TORONTO (Reuters) - It may be the effects of a hot real estate market in Toronto, but illegal marijuana growers appear to be looking at low-cost northern Ontario land as a way to cut costs, Canadian police said on Monday.
In the past two weeks, police have made two massive seizures in sparsely populated towns in northern Ontario a region more famous for mining, timber and paper mills.
About 39,000 marijuana plants, with a street value of more than C$40 million ($33 million), were seized in Iroquois Falls and Matheson, Ontario, about 650 km (400 miles) north of Toronto. The operations were about the size of three or football fields, police said.
Those arrested were from Toronto, reports said.
Police say the low cost of land is likely one reason grow ops may be moving away from the greater Toronto area, where nearly 5 million people live and real estate prices have been on a steady climb for years.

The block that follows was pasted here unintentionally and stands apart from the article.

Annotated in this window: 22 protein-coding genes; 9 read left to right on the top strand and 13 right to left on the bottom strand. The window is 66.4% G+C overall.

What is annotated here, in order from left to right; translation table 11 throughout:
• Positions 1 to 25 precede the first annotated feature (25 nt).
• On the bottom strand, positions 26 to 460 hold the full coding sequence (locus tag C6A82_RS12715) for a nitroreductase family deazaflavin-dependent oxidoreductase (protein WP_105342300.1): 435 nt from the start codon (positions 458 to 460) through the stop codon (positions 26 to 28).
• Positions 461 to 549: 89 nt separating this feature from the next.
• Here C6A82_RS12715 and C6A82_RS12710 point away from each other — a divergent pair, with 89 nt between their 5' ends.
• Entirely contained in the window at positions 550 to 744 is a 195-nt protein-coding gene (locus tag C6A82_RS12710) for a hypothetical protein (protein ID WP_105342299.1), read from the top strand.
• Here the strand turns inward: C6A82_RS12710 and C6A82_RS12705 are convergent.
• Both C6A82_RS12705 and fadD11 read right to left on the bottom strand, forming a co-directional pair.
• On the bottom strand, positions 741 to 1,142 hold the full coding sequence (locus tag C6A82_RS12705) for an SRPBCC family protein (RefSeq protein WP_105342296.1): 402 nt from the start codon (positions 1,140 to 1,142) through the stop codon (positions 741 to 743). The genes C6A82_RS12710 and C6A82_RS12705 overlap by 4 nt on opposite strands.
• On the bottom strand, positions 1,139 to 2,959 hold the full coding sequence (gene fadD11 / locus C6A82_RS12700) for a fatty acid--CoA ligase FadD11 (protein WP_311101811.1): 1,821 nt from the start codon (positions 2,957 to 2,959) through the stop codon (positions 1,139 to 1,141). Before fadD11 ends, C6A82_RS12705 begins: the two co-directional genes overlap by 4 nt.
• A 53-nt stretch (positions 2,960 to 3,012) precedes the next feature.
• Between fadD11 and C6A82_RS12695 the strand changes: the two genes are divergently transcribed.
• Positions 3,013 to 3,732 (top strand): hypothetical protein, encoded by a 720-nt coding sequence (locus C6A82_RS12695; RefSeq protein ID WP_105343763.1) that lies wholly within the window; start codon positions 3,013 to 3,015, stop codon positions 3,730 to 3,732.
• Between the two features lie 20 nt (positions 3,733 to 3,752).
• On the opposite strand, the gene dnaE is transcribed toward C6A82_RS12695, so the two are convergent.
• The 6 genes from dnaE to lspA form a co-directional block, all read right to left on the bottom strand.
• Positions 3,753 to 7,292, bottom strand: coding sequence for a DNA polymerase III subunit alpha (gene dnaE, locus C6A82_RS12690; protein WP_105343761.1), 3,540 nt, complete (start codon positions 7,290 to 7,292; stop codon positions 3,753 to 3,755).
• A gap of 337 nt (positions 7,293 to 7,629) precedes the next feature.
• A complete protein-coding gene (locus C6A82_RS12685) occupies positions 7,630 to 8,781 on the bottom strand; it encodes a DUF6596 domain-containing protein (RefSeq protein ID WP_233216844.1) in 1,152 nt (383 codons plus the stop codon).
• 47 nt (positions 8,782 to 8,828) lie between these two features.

"We're seeing an influx of people from the GTA. I think a lot of it has to do with the fact that you can buy land for pretty cheap here," Detective Sergeant Bill O'Shea of the Ontario Provincial Police drug enforcement unit said on Monday.
"We're talking about a multimillion-dollar business."
Growers may also be looking for locations further from the intense attention of law enforcement in and around Toronto, which has seen a series of high-profile busts in suburban houses or warehouses.
Last year a virtual marijuana factory was discovered in an abandoned brewery just north of Toronto. The raid netted 30,000 marijuana plants from what police described as the biggest indoor grow op in Canada's history.
The Canadian government is trying to toughen penalties for growing or selling the drug, but is also considering decriminalizing possession of small amounts of pot.
This has drawn the ire of the U.S. government, which complains that Canada is too lax on drug use and has become a major source of the marijuana being smuggled into the United States.
Studies estimate that illegal marijuana growers produce a crop with a street value of more than C$10 billion annually. Much of that is said to come from British Columbia, the country's westernmost province, which makes the potent "B.C. Bud," with much of it destined for the United States.
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